I've been using real life flashcards with My Mom again. In other words, instead of holding up cards with pictures of objects, I point to the real thing.
It can be an object, like a candle, or a living, breathing being like one of the dogs.
Tonight we covered "plate, cup, bowl, fork, knife and spoon." I wrapped the exercise with my usual final question. "And who am I?" It's always a gamble on whether she'll answer correctly. Sometimes I'm a "really good friend," sometimes "her sister," or sometimes she'll deflect with a crafty "well I hope you know who you are."
Tonight she was spot on. "I know. You're my daughter," she said quite proudly. Upon closer observation she added, "but I might not recognize you for much longer."
Wow, I thought, is she acknowledging her crippling mental disease?
"You're getting fat," she said bluntly, puffing out her cheeks and patting her belly. I can't be offended, she wasn't wrong. I had definitely put on a few pounds lately.
The problem is, she speaks the truth a lot lately and it's mortifying when she does it to other people.
Last year a good friend of the family came to visit. I've called him Uncle Bill my whole life. My aunt raised his wife. Sadly, his wife died fairly recently and he reached out to us as family at the holidays. He came for what I'm sure he hoped would be an uplifting Christmas experience.
Poor Uncle Bill. He walked into the living room with a big smile on his face and embraced My Mom. I could tell she recognized his voice, but had trouble placing him, so I introduced him to her.
"Oh my goodness, I would have never recognized you!" She sized him up, taking in every feature. "Look at all that gray hair."
"Yea, well, I guess we're all aging," he said, handling the comment good naturedly. I jumped in prompting other conversation. A few minutes later My Mom asked who he was again. Same routine:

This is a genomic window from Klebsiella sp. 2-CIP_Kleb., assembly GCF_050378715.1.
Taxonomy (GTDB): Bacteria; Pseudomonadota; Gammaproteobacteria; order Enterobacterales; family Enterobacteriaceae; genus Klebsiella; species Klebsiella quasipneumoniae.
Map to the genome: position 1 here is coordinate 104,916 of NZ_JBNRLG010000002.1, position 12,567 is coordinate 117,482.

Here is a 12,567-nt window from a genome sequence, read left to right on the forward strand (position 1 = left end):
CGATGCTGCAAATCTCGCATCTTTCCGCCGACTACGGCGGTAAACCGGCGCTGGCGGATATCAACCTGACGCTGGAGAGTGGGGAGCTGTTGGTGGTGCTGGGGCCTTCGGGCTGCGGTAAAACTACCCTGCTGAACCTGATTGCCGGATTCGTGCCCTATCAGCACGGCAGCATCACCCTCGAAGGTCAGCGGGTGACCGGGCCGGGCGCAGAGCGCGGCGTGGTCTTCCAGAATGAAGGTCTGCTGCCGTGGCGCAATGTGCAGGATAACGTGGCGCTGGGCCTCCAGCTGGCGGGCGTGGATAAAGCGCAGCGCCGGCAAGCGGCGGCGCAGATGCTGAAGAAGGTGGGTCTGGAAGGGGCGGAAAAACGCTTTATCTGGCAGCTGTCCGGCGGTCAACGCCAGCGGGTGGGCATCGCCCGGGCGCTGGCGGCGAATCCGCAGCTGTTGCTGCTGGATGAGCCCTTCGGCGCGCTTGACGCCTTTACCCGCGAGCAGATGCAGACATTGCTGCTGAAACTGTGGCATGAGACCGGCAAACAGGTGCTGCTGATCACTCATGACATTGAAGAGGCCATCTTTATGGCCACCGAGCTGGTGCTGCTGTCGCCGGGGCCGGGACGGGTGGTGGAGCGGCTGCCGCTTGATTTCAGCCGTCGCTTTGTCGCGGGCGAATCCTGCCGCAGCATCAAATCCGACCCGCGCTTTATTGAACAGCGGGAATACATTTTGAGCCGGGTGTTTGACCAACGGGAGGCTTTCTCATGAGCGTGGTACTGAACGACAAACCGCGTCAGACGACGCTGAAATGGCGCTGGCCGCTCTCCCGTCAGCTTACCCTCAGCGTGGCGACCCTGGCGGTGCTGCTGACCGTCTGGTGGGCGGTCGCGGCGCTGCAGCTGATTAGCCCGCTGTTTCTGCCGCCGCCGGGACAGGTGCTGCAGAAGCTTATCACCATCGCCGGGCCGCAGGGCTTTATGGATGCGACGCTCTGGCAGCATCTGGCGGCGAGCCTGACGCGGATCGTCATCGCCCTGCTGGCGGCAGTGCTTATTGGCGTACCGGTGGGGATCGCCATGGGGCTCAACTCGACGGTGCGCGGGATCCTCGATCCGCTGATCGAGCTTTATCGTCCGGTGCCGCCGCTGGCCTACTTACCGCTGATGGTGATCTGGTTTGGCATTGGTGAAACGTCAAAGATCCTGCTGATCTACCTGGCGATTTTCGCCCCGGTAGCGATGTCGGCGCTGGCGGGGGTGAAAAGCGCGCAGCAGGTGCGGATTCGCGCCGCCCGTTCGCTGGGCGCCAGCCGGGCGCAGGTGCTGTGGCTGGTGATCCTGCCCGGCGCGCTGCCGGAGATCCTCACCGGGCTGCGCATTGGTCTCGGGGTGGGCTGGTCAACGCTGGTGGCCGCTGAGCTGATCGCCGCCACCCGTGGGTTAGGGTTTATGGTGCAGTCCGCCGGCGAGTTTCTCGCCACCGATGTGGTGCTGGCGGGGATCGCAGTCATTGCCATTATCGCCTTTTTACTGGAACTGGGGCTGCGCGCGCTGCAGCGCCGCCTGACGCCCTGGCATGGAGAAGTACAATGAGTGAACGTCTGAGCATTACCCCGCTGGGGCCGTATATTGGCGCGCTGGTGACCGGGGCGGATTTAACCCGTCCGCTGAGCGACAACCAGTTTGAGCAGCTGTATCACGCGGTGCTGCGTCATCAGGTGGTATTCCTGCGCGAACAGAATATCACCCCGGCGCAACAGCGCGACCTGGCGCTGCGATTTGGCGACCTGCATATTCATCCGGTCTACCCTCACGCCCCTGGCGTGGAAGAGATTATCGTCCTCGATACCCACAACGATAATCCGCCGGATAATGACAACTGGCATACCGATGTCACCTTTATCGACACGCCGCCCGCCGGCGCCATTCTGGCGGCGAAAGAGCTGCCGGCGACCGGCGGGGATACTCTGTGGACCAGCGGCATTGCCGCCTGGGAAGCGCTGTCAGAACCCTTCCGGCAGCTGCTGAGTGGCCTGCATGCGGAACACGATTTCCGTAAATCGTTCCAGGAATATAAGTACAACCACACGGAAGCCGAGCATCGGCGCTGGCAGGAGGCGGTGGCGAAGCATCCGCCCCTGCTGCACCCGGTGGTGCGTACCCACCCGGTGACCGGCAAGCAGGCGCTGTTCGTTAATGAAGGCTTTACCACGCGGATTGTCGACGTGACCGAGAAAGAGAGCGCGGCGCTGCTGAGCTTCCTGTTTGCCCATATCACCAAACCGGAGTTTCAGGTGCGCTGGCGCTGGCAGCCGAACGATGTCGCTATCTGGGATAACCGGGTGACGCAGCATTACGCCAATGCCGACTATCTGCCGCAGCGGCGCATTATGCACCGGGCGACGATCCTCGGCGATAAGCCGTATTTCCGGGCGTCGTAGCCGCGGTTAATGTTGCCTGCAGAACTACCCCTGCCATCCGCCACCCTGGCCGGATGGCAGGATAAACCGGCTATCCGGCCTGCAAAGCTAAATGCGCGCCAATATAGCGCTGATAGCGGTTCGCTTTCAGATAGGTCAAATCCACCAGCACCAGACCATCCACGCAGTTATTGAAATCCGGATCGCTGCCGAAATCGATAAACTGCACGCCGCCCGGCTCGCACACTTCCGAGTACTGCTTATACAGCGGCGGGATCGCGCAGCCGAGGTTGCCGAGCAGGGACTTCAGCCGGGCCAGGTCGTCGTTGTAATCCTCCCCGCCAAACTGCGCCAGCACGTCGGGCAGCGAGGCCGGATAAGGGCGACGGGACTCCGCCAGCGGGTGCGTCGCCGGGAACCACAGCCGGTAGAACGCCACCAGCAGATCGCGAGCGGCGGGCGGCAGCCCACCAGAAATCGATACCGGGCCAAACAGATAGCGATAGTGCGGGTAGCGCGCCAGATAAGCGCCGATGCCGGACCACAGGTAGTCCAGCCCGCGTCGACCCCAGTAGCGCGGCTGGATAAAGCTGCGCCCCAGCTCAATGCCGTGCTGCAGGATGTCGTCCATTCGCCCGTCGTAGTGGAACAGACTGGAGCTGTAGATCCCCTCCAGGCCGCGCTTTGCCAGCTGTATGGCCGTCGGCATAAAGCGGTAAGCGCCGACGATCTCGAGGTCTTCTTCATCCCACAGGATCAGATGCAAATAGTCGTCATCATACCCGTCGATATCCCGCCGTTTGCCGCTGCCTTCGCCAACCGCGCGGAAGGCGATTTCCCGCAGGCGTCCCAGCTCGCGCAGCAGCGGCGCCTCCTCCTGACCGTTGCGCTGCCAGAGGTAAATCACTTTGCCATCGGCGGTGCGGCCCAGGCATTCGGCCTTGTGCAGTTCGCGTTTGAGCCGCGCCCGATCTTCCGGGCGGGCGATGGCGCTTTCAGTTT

"I don't even recognize you," she said.
"I know, the hair," Bill said, still trying to laugh it off.
"And you've gained a lot of weight," she added. I could have died.
It's not just weight and hair, she'll critique anything that catches her eye -- which is quite a bit, especially when you consider she only has partial vision.
When I first started hiring caregivers I really worried about what she might say to them, but so far she seems to win them over well enough in the good moments that they, like me, aren't too terribly offended when she throws a verbal zinger.
In fact, one caregiver, Emily, recently relied on My Mom's candor. I'm known for my being a good cook, however, I admitted I wasn't sure about a batch of matza ball soup right before serving. A guy I was dating at the time had put in the special request. I had him try it in front of My Mom and Emily. Truly a recipe for disaster. In this odd family affair, I dished up a bowl for the date, one for My Mom, then started to serve Emily. She hestitated. The date took a sip and said it was good, but that wasn't good enough for Emily.
"I'll wait until Wyn tastes it. She'll tell the truth."
Thank goodness, My Mom loved it, and of course, said so.
Luckily the truth can go both ways, critical and complimentary. She'll often tell me I look nice, or that my teeth look good. Virtually every night, regardless of what transpired that day, My Mom will tell me she "had the best day ever" as I tuck her in to bed. No matter how rough of a day it really was, I know in that moment that's what she believes. And as I close the bedroom door whispering one last good night to my now very content Mother, I leave whatever earlier stress we experienced behind and reflect on how grateful she sounded. In that moment it becomes the best day ever for me too.